Dick

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    Define f({r,q})=(max(r,q),min(r,q)). That fixes it. Replace (1,1) in your picture with (q1,q1) replace (1,2) with (q1,q2) etc, etc, etc. That CxC is countable if C is isn't really about the exact nature of C. For ANY countable set C, CxC is countable, using your most excellent diagram.
     
  14. Apr 3, 2008 #13
    1) Every constructible number is algebraic (i.e. Let A=set of algebraic numbers, C=set of constructible nubmers, then C is a subset of A)
    and A is countable.

    => |C|<|A|=|N|
    =>|C|<|N|
    => C is either finite OR countably infinite
    Z is a subset of C and Z is infinite, so C must be infinite
    =>|C|=|N|, i.e. C is countably infinite

    So I am OK if the question is about consturctible numbers. However, in this problem we are considering constructible points

    Every constructible number is algebraic
    => Every constructible point has coordinates that are algebraic numbers.

    Now I have to prove that the set {points in the plane with coordinates that are algebraic numbers} is countable. But how? There is a theorem saying that the set of algebraic numbers is countable, but I am not sure how it can be applied in this situtation.

    Could somebody help, please?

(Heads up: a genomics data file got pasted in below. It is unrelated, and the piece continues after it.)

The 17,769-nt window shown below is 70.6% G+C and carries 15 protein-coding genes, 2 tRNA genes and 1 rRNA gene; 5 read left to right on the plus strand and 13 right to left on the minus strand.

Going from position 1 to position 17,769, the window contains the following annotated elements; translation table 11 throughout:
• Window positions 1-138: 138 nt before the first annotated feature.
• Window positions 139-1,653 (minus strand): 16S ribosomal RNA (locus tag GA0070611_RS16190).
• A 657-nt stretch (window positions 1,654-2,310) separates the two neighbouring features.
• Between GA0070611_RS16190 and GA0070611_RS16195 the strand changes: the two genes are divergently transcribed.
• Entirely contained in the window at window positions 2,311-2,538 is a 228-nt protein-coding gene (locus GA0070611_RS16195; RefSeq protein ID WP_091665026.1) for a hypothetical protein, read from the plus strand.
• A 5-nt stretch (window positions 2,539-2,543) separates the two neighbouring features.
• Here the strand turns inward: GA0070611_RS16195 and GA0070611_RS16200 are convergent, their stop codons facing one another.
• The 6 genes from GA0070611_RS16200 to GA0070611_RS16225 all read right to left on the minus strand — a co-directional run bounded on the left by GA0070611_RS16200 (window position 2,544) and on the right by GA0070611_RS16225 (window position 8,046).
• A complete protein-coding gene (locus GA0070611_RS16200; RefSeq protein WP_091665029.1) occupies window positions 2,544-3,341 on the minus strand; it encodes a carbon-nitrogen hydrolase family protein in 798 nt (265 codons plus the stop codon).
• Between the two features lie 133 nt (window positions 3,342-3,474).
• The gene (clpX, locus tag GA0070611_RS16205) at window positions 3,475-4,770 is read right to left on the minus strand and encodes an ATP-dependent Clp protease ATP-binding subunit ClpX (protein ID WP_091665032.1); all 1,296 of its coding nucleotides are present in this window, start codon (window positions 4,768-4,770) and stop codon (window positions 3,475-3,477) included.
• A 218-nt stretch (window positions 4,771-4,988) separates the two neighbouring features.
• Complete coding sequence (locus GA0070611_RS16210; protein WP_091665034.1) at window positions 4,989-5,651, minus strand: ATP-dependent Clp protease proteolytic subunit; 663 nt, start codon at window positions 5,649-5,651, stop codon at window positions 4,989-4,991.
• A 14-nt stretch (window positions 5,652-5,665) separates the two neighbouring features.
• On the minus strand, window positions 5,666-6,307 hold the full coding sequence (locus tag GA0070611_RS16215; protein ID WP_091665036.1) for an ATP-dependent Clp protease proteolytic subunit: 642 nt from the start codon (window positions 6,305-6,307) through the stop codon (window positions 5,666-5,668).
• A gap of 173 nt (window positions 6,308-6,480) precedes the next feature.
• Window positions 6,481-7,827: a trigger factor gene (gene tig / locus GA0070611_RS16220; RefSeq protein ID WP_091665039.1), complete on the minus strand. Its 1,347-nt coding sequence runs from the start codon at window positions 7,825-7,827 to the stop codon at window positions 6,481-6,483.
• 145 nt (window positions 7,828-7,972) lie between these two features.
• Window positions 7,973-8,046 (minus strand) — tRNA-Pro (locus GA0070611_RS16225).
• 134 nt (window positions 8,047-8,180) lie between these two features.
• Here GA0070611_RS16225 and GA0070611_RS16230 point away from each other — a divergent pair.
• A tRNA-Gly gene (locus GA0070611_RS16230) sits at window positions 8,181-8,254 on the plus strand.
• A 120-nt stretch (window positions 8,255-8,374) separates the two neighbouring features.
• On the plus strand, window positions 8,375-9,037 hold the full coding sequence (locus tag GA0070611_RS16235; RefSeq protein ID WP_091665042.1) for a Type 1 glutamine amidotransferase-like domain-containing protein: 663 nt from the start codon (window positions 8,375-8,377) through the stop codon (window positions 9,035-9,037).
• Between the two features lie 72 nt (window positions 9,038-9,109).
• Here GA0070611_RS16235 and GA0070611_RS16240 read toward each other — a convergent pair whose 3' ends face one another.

15. Apr 3, 2008 #14

    Dick

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    Your problems are not nearly so deep as you seem to think. There is a 1-1 correspondence between POINTS is the plane and pairs of COORDINATES in the plane, isn't there? If you don't believe me, ask Descartes.
     
  16. Apr 4, 2008 #15
    (i) OK, so f:A2->Q2 defined by f({r,q})=(max(r,q),min(r,q)) is one-to-one function, but not onto.
    This implies |A2|<|Q2|, which means A2 is countable (which is enough for our purpose) since Q2 is countable.

    (ii) Regrading your Q={q1,q2,q3,q4...}, is it a sequence? Can some of them be the same (e.g.q1=q3) ? I am confused (in general) about the idea of enumeration.
    A set S is countable
    <=> S is infinite or has the same cardinality as the set of natural numbers
    <=> the elements can be listed in a sequence (enumerated), but in sequences some of the elements can be the same, then how can this be a one-to-one mapping from N to S?